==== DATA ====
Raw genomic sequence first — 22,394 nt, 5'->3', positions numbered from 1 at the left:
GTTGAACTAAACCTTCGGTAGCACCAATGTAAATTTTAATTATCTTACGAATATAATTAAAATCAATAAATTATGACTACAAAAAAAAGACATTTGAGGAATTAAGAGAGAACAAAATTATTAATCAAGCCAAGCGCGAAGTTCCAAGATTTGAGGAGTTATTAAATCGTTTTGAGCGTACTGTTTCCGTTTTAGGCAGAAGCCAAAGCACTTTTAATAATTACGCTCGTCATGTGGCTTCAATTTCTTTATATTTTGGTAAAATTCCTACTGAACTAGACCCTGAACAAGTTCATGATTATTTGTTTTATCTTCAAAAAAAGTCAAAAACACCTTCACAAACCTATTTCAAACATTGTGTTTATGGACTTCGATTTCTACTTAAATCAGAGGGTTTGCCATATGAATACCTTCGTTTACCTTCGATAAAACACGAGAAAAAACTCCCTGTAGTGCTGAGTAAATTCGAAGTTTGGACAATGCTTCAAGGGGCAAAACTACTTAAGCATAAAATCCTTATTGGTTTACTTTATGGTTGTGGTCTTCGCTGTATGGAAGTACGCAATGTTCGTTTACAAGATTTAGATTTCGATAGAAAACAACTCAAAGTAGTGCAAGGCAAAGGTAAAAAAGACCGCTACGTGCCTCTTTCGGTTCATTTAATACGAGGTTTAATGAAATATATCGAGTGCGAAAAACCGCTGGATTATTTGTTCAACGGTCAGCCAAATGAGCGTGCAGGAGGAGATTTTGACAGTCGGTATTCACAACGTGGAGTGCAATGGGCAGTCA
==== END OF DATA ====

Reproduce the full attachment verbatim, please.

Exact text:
Raw genomic sequence first — 22,394 nt, 5'->3', positions numbered from 1 at the left:
GTTGAACTAAACCTTCGGTAGCACCAATGTAAATTTTAATTATCTTACGAATATAATTAAAATCAATAAATTATGACTACAAAAAAAAGACATTTGAGGAATTAAGAGAGAACAAAATTATTAATCAAGCCAAGCGCGAAGTTCCAAGATTTGAGGAGTTATTAAATCGTTTTGAGCGTACTGTTTCCGTTTTAGGCAGAAGCCAAAGCACTTTTAATAATTACGCTCGTCATGTGGCTTCAATTTCTTTATATTTTGGTAAAATTCCTACTGAACTAGACCCTGAACAAGTTCATGATTATTTGTTTTATCTTCAAAAAAAGTCAAAAACACCTTCACAAACCTATTTCAAACATTGTGTTTATGGACTTCGATTTCTACTTAAATCAGAGGGTTTGCCATATGAATACCTTCGTTTACCTTCGATAAAACACGAGAAAAAACTCCCTGTAGTGCTGAGTAAATTCGAAGTTTGGACAATGCTTCAAGGGGCAAAACTACTTAAGCATAAAATCCTTATTGGTTTACTTTATGGTTGTGGTCTTCGCTGTATGGAAGTACGCAATGTTCGTTTACAAGATTTAGATTTCGATAGAAAACAACTCAAAGTAGTGCAAGGCAAAGGTAAAAAAGACCGCTACGTGCCTCTTTCGGTTCATTTAATACGAGGTTTAATGAAATATATCGAGTGCGAAAAACCGCTGGATTATTTGTTCAACGGTCAGCCAAATGAGCGTGCAGGAGGAGATTTTGACAGTCGGTATTCACAACGTGGAGTGCAATGGGCAGTCA